The Biden administration today said it will consider the contribution to greenhouse gas emissions made by oil and gas produced on public lands before selling federal drilling rights.
It also released a report calculating the annual emissions impact and climate trends from development of the coal, oil and natural gas on the federal mineral estate.
The report estimates that federally developed fossil fuels in fiscal 2020 were responsible for more than 900 metric megatons of carbon dioxide equivalent emissions.
The federal oil program has been politically divisive for the climate-focused White House. Last summer, a federal judge ordered the administration to restart national oil and gas lease auctions that President Biden had paused shortly after taking office to review their climate impacts (Energywire, Aug. 25).
In response, the administration announced plans to potentially hold several oil and gas sales, the first in the Gulf of Mexico, but also offshore from Alaska and across several states that hold federal oil and natural gas deposits, like Wyoming, Colorado and New Mexico.
Before it advances onshore sales, the administration will issue state-level draft environmental assessments that include an analysis of the national emissions impacts from producing, and combusting, oil and gas, Interior announced today.
The administration’s full climate assessment, the most rigorous consideration of climate ahead of federal lease sales to date, will be in addition to the wildlife, environmental and social impacts already considered.
“The BLM is committed to responsible development on public lands, including ensuring that our environmental reviews consider the climate impacts of energy development on lands and communities,” said Tracy Stone-Manning, the recently confirmed director of the Bureau of Land Management, the primary agency overseeing onshore oil and gas management.
The report released today links roughly 800 metric megatons of carbon dioxide equivalent emissions to fossil fuel resources developed from federal lands over the next 12 months. That estimate includes not just the direct emissions from the oil patch, such as gas leakage from infrastructure, but the downstream combustion of those fuels in power plants, home heating and transportation.
In her statement today, Stone-Manning alluded to the court mandate to hold lease sales that the Biden administration has both promised to obey and appealed. The administration has said it believes it has the authority to defer leasing.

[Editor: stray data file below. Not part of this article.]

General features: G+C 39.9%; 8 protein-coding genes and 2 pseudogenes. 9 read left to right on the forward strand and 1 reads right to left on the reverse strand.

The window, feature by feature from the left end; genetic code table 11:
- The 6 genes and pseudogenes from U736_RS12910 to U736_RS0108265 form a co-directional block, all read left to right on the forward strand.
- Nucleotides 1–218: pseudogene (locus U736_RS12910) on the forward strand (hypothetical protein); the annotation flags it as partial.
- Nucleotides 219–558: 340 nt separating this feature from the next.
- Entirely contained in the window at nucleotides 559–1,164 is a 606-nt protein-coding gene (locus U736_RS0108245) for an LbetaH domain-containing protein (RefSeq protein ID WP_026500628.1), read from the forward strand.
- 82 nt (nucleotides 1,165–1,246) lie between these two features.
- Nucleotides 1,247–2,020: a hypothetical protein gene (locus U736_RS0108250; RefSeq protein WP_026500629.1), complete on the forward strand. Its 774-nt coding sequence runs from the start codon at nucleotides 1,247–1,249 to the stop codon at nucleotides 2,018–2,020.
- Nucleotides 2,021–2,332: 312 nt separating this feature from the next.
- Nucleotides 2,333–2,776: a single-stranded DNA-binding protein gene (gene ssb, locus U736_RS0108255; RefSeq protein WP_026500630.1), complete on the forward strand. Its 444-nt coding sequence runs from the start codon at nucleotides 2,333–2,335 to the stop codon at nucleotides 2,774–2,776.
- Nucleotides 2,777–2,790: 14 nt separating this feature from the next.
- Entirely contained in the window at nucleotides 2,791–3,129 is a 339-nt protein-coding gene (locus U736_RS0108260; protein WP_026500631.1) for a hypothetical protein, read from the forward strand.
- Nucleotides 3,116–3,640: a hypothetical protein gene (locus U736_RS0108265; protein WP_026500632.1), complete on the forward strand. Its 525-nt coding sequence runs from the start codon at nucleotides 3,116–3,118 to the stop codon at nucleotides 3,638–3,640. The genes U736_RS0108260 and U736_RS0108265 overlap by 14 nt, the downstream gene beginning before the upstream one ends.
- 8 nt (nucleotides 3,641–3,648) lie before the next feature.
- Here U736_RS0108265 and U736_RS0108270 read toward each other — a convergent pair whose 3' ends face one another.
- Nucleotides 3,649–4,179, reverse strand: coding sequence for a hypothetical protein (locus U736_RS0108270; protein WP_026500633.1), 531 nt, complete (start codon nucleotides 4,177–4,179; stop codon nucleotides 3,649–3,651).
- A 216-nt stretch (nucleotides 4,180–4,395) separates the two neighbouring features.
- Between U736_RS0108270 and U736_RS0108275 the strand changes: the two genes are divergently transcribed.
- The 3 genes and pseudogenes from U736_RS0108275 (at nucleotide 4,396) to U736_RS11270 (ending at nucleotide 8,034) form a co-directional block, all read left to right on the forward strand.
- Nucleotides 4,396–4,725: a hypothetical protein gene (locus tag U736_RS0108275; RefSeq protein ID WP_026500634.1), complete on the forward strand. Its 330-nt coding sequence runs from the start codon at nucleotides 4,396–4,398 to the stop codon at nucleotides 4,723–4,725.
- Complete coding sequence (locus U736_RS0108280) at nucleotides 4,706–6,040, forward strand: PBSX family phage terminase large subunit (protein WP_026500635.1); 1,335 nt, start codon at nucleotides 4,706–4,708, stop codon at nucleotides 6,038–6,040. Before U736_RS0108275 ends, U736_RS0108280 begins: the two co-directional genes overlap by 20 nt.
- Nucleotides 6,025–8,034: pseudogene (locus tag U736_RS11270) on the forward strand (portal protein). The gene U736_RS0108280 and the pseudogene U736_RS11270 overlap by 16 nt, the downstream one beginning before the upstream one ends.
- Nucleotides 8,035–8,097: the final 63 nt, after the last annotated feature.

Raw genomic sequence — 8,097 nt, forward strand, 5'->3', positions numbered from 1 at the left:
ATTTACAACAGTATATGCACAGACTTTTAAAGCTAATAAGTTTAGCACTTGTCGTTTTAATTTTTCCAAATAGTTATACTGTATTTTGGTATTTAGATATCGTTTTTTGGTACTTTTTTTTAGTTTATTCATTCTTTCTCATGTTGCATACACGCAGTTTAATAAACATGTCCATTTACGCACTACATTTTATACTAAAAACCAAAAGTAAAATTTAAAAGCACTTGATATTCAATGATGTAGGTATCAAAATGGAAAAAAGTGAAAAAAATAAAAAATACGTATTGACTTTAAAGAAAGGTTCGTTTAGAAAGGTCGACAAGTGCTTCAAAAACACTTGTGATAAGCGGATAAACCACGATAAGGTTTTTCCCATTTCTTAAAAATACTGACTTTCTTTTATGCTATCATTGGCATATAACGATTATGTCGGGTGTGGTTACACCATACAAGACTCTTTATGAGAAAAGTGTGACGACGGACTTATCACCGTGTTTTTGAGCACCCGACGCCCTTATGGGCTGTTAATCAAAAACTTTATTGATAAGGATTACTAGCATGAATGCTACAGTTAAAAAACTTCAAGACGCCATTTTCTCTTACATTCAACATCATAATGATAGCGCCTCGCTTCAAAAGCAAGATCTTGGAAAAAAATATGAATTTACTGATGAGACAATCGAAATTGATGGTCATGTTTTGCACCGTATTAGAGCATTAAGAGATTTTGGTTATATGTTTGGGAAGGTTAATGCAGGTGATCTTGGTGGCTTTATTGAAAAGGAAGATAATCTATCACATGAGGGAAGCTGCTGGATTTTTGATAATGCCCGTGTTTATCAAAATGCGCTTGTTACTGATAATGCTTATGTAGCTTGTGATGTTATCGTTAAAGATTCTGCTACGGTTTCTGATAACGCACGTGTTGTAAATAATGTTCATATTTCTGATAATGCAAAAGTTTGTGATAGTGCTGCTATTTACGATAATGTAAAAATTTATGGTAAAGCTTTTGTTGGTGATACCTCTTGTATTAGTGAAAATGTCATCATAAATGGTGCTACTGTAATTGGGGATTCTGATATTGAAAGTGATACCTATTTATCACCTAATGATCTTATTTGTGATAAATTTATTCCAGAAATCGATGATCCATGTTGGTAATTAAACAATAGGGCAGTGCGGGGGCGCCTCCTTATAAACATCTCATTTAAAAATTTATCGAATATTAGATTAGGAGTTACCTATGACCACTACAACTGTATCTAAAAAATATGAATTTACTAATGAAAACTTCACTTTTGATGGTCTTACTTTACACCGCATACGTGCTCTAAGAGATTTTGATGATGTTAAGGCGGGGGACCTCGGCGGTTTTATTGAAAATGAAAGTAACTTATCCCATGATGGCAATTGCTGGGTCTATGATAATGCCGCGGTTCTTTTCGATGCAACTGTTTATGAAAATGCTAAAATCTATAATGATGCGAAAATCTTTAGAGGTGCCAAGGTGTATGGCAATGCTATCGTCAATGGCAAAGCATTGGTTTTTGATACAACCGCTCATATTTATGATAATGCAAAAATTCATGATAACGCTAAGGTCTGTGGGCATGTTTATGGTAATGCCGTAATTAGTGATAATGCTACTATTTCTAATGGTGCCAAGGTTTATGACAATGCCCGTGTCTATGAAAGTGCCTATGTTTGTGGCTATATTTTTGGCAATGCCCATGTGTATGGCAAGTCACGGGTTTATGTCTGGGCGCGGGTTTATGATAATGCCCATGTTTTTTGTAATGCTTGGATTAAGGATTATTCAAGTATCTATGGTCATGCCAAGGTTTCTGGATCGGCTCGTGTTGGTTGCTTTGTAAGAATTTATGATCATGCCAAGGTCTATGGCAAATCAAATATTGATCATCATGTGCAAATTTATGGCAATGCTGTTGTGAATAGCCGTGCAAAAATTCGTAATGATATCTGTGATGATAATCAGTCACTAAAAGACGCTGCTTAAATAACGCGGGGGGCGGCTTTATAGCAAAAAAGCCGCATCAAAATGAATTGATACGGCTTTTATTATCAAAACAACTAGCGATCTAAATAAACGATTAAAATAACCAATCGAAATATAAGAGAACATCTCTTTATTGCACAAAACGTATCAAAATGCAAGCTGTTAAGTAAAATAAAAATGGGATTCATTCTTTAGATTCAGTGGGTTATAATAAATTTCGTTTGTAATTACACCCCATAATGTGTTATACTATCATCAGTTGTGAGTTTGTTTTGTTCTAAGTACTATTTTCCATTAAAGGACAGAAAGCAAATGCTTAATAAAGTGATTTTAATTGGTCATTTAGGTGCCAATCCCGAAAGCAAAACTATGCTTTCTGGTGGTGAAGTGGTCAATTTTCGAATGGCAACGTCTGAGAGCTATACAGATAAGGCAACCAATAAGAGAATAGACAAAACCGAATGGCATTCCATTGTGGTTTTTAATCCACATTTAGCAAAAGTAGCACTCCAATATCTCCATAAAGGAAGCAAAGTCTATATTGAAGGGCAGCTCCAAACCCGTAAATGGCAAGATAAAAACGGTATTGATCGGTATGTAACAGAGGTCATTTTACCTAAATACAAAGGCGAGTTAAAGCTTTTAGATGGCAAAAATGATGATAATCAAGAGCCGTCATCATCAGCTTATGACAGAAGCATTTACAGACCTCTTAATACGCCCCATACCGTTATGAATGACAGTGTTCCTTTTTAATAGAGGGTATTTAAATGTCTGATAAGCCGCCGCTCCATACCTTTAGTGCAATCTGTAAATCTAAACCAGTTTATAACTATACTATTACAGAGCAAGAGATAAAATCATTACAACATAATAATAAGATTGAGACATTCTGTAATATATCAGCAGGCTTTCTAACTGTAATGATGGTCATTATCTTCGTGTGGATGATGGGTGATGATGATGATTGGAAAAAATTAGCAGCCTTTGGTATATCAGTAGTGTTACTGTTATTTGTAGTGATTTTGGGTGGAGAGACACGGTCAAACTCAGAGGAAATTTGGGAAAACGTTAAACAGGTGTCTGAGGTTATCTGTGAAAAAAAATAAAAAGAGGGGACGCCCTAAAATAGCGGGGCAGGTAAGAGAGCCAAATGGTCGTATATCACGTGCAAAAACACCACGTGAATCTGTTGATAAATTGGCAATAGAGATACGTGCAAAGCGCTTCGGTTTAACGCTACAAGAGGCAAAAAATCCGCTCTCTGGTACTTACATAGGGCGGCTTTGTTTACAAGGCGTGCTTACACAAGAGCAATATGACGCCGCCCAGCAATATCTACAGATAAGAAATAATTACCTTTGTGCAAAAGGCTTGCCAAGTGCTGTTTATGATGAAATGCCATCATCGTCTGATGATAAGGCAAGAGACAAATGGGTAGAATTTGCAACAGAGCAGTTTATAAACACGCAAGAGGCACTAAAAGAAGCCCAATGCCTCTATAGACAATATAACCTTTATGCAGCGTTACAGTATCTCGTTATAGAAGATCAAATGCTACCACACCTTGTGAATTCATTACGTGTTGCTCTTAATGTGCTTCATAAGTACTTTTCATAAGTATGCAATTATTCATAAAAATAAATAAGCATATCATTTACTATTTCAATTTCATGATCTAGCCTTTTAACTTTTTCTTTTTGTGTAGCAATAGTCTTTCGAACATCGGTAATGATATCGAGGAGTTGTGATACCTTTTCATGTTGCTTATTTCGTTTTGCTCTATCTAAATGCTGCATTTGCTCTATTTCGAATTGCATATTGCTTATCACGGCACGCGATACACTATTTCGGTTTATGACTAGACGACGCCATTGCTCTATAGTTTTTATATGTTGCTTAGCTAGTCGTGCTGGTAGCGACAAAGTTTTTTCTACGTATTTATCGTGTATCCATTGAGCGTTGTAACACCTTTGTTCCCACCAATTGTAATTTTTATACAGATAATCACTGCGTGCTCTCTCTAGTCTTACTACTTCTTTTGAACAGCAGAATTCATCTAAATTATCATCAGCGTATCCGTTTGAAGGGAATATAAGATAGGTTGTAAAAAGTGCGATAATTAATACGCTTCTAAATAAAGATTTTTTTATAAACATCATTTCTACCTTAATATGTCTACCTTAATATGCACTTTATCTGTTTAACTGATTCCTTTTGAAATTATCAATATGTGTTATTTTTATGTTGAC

She said: “We will continue to exercise the authority and discretion provided under law to conduct leasing in a manner that fulfills the Interior Department’s legal responsibilities.”
The new sale environmental assessments will be published by BLM state offices for Colorado, the Eastern states, Montana and the Dakotas, Nevada, New Mexico, Utah and Wyoming. The climate assessments will rely on the national report released today.
The public will have 30 days to review the proposed leases’ environmental reviews.
Several parcels that had been proposed for the upcoming onshore sales have been deferred due to issues like sage grouse priority habitat and lack of adequate environmental analysis of the areas, Interior said in a statement today.
Several environmental groups were supportive of the new climate assessments and exclusion of some lands.
Jennifer Rokala, executive director of the Center for Western Priorities, said in a statement that the administration is moving in the “right direction."
“It is irresponsible to lease off millions of acres of public land and water without fully accounting for how that oil and gas will impact the planet and our children,” she said.
But conservation groups, including some that support a full retirement of the federal oil program, also said the White House should wait on new oil and gas leasing until its review of the federal oil program is complete.
The administration had promised to release an interim report on its federal oil and gas review — and spelling out some of its reform proposals — by summer but has delayed its release without explanation.
“The Bureau of Land Management took a good first step by deferring some of our public lands from oil and gas leasing. However, the agency must also reform the broken federal oil and gas leasing program before any more leasing takes place,” Phil Francis, chairman of the Coalition to Protect America’s National Parks, said in a statement.
Changes to the leasing program may come faster from Democrats on Capitol Hill than from the White House.
A House reconciliation proposal released yesterday suggests that several oil and gas program reforms remain in play, including a ban on leasing in the Arctic National Wildlife Refuge and the Atlantic and Pacific oceans, as well as higher royalty rates for onshore drilling (E&E Daily, Oct. 29).